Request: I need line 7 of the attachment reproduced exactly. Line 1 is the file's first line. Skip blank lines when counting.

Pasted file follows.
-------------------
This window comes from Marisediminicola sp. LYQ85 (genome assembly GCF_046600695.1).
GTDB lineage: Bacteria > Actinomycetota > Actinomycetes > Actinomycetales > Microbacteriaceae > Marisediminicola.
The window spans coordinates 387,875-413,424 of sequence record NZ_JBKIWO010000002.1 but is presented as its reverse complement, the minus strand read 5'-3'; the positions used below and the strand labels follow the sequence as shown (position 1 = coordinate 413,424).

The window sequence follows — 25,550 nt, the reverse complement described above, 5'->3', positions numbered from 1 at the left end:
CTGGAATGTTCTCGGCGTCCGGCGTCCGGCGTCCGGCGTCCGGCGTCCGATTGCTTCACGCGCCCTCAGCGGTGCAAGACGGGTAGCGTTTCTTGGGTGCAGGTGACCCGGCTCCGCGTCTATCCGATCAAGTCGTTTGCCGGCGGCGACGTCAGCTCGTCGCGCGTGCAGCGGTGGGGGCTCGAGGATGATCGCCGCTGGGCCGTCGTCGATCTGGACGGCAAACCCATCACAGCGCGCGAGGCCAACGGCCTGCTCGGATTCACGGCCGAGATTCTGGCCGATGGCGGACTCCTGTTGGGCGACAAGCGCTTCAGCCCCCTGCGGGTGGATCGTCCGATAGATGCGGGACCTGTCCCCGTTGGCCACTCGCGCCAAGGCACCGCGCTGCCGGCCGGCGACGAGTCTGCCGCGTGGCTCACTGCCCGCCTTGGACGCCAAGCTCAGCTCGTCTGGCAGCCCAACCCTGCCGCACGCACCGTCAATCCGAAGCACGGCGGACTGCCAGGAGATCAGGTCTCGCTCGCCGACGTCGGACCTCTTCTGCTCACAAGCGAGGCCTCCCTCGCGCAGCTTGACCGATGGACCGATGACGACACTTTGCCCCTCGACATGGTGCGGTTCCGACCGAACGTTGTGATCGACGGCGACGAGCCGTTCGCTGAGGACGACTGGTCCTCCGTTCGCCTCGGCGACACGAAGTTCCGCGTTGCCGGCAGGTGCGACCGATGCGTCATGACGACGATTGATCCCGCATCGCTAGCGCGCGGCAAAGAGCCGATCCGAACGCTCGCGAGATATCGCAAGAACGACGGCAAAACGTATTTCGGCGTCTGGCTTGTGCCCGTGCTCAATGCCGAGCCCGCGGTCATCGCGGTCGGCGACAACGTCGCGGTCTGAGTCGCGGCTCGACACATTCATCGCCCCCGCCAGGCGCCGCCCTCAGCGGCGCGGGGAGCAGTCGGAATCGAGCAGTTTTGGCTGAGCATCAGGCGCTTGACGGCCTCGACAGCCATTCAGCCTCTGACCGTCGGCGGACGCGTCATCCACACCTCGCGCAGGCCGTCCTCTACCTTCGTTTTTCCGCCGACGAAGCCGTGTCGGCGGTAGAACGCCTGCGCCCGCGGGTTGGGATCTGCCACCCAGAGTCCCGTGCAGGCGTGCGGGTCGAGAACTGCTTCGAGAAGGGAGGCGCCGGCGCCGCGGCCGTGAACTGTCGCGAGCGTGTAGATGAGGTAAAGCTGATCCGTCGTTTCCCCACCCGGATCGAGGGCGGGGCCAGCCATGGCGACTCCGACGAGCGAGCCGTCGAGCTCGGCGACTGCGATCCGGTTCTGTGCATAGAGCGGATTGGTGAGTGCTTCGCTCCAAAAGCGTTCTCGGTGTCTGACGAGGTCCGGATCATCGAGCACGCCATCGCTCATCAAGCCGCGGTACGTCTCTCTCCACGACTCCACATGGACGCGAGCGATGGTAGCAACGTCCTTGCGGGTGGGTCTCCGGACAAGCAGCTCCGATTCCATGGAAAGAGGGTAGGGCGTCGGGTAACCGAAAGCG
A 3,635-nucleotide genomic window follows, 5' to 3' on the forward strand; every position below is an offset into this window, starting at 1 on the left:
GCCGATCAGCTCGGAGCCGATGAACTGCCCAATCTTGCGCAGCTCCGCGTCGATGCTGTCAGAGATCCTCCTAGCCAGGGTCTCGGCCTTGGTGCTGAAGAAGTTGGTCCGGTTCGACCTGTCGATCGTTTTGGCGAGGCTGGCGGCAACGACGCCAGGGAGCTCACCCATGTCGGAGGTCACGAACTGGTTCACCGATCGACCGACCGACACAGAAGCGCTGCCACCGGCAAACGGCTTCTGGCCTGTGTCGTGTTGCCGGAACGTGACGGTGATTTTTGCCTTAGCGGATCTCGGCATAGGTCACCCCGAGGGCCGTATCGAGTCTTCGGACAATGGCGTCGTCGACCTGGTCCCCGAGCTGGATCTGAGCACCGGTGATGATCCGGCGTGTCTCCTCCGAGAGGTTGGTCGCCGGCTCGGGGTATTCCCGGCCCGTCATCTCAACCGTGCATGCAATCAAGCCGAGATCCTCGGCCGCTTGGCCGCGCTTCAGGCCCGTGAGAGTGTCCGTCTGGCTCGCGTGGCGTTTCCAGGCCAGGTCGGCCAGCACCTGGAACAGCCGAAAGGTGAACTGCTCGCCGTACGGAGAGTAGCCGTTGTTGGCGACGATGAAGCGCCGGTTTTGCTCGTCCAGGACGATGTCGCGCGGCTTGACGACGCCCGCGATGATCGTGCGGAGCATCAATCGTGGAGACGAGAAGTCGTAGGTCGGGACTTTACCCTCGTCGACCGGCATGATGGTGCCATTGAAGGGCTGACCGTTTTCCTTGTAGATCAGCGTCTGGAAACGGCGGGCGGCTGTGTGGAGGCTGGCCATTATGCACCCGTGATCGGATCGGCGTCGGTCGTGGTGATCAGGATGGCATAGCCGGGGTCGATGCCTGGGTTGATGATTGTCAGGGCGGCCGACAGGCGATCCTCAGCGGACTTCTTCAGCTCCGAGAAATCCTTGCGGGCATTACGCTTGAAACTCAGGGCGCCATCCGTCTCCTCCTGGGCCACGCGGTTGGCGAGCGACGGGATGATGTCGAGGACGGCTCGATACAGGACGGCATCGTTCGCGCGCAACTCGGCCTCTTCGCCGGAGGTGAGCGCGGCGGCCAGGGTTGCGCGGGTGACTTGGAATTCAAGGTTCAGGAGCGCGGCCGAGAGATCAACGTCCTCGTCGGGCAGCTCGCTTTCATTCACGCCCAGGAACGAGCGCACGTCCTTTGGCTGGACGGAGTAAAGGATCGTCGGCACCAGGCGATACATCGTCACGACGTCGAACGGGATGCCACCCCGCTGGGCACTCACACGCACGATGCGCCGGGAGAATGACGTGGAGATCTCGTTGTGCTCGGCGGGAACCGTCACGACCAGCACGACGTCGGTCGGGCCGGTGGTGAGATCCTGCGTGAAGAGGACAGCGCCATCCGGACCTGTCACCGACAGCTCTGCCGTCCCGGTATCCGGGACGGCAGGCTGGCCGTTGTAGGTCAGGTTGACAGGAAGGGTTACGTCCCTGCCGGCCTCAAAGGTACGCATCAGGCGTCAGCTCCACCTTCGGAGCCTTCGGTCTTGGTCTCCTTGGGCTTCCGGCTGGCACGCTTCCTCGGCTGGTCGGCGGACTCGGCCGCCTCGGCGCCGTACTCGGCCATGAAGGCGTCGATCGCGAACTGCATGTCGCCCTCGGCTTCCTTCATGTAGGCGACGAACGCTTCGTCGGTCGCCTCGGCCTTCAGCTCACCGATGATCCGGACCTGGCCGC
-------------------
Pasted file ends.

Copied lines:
GCCGATCAGCTCGGAGCCGATGAACTGCCCAATCTTGCGCAGCTCCGCGTCGATGCTGTCAGAGATCCTCCTAGCCAGGGTCTCGGCCTTGGTGCTGAAGAAGTTGGTCCGGTTCGACCTGTCGATCGTTTTGGCGAGGCTGGCGGCAACGACGCCAGGGAGCTCACCCATGTCGGAGGTCACGAACTGGTTCACCGATCGACCGACCGACACAGAAGCGCTGCCACCGGCAAACGGCTTCTGGCCTGTGTCGTGTTGCCGGAACGTGACGGTGATTTTTGCCTTAGCGGATCTCGGCATAGGTCACCCCGAGGGCCGTATCGAGTCTTCGGACAATGGCGTCGTCGACCTGGTCCCCGAGCTGGATCTGAGCACCGGTGATGATCCGGCGTGTCTCCTCCGAGAGGTTGGTCGCCGGCTCGGGGTATTCCCGGCCCGTCATCTCAACCGTGCATGCAATCAAGCCGAGATCCTCGGCCGCTTGGCCGCGCTTCAGGCCCGTGAGAGTGTCCGTCTGGCTCGCGTGGCGTTTCCAGGCCAGGTCGGCCAGCACCTGGAACAGCCGAAAGGTGAACTGCTCGCCGTACGGAGAGTAGCCGTTGTTGGCGACGATGAAGCGCCGGTTTTGCTCGTCCAGGACGATGTCGCGCGGCTTGACGACGCCCGCGATGATCGTGCGGAGCATCAATCGTGGAGACGAGAAGTCGTAGGTCGGGACTTTACCCTCGTCGACCGGCATGATGGTGCCATTGAAGGGCTGACCGTTTTCCTTGTAGATCAGCGTCTGGAAACGGCGGGCGGCTGTGTGGAGGCTGGCCATTATGCACCCGTGATCGGATCGGCGTCGGTCGTGGTGATCAGGATGGCATAGCCGGGGTCGATGCCTGGGTTGATGATTGTCAGGGCGGCCGACAGGCGATCCTCAGCGGACTTCTTCAGCTCCGAGAAATCCTTGCGGGCATTACGCTTGAAACTCAGGGCGCCATCCGTCTCCTCCTGGGCCACGCGGTTGGCGAGCGACGGGATGATGTCGAGGACGGCTCGATACAGGACGGCATCGTTCGCGCGCAACTCGGCCTCTTCGCCGGAGGTGAGCGCGGCGGCCAGGGTTGCGCGGGTGACTTGGAATTCAAGGTTCAGGAGCGCGGCCGAGAGATCAACGTCCTCGTCGGGCAGCTCGCTTTCATTCACGCCCAGGAACGAGCGCACGTCCTTTGGCTGGACGGAGTAAAGGATCGTCGGCACCAGGCGATACATCGTCACGACGTCGAACGGGATGCCACCCCGCTGGGCACTCACACGCACGATGCGCCGGGAGAATGACGTGGAGATCTCGTTGTGCTCGGCGGGAACCGTCACGACCAGCACGACGTCGGTCGGGCCGGTGGTGAGATCCTGCGTGAAGAGGACAGCGCCATCCGGACCTGTCACCGACAGCTCTGCCGTCCCGGTATCCGGGACGGCAGGCTGGCCGTTGTAGGTCAGGTTGACAGGAAGGGTTACGTCCCTGCCGGCCTCAAAGGTACGCATCAGGCGTCAGCTCCACCTTCGGAGCCTTCGGTCTTGGTCTCCTTGGGCTTCCGGCTGGCACGCTTCCTCGGCTGGTCGGCGGACTCGGCCGCCTCGGCGCCGTACTCGGCCATGAAGGCGTCGATCGCGAACTGCATGTCGCCCTCGGCTTCCTTCATGTAGGCGACGAACGCTTCGTCGGTCGCCTCGGCCTTCAGCTCACCGATGATCCGGACCTGGCCGC